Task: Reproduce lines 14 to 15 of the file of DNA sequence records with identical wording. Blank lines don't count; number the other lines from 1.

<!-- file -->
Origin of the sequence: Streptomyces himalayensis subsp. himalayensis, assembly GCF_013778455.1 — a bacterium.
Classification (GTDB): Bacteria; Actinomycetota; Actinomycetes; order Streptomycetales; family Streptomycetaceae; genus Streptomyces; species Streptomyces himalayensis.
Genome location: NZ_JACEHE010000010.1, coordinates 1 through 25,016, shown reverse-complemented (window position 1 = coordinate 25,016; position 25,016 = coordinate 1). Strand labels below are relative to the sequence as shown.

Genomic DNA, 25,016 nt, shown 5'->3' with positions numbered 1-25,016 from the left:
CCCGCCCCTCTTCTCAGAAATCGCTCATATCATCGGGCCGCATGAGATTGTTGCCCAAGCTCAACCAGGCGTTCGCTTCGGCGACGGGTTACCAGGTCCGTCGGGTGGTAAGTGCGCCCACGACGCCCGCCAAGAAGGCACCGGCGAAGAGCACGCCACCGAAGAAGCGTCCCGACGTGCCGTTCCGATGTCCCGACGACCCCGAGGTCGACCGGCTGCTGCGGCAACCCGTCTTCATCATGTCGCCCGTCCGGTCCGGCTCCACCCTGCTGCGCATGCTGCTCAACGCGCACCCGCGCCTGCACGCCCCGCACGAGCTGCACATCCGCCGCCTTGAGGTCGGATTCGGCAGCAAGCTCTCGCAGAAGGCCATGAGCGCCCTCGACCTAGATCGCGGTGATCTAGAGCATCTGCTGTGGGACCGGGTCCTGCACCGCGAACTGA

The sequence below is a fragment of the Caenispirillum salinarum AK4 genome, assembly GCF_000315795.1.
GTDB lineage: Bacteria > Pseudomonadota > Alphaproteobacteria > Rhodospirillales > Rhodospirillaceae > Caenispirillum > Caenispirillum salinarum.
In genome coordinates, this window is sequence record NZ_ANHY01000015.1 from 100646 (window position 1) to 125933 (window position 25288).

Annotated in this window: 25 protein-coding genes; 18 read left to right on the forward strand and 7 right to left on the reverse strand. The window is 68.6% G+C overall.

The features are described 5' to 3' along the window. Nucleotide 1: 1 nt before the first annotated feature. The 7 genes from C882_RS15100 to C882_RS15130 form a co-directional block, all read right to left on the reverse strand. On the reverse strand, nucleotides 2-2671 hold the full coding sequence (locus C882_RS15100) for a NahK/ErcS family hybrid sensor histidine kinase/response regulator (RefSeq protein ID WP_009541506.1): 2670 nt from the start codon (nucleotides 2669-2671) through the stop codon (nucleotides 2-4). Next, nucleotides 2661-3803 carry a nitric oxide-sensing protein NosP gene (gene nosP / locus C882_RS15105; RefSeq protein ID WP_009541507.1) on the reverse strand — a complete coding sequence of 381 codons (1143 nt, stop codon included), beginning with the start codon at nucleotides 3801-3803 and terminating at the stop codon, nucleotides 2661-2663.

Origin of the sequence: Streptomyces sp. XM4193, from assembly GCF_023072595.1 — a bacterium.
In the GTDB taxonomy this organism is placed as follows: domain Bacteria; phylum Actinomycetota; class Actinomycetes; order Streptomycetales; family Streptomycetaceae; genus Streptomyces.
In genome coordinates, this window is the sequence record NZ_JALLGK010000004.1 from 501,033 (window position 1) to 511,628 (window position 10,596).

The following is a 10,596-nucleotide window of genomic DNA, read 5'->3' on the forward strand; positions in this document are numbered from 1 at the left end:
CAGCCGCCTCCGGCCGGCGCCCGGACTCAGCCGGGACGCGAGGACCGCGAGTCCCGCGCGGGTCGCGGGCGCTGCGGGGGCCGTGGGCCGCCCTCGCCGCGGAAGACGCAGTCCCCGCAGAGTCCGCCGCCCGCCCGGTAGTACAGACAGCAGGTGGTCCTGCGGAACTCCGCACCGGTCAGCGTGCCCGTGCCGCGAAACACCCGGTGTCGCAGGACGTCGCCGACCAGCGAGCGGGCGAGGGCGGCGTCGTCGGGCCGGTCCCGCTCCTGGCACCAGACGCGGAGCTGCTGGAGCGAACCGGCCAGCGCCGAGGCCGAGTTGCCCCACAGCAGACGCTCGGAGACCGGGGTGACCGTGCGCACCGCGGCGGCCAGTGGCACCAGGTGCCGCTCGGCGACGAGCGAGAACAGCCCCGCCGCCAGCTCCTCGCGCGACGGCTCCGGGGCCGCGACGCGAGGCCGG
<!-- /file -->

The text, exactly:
The following is a 10,596-nucleotide window of genomic DNA, read 5'->3' on the forward strand; positions in this document are numbered from 1 at the left end:
CAGCCGCCTCCGGCCGGCGCCCGGACTCAGCCGGGACGCGAGGACCGCGAGTCCCGCGCGGGTCGCGGGCGCTGCGGGGGCCGTGGGCCGCCCTCGCCGCGGAAGACGCAGTCCCCGCAGAGTCCGCCGCCCGCCCGGTAGTACAGACAGCAGGTGGTCCTGCGGAACTCCGCACCGGTCAGCGTGCCCGTGCCGCGAAACACCCGGTGTCGCAGGACGTCGCCGACCAGCGAGCGGGCGAGGGCGGCGTCGTCGGGCCGGTCCCGCTCCTGGCACCAGACGCGGAGCTGCTGGAGCGAACCGGCCAGCGCCGAGGCCGAGTTGCCCCACAGCAGACGCTCGGAGACCGGGGTGACCGTGCGCACCGCGGCGGCCAGTGGCACCAGGTGCCGCTCGGCGACGAGCGAGAACAGCCCCGCCGCCAGCTCCTCGCGCGACGGCTCCGGGGCCGCGACGCGAGGCCGG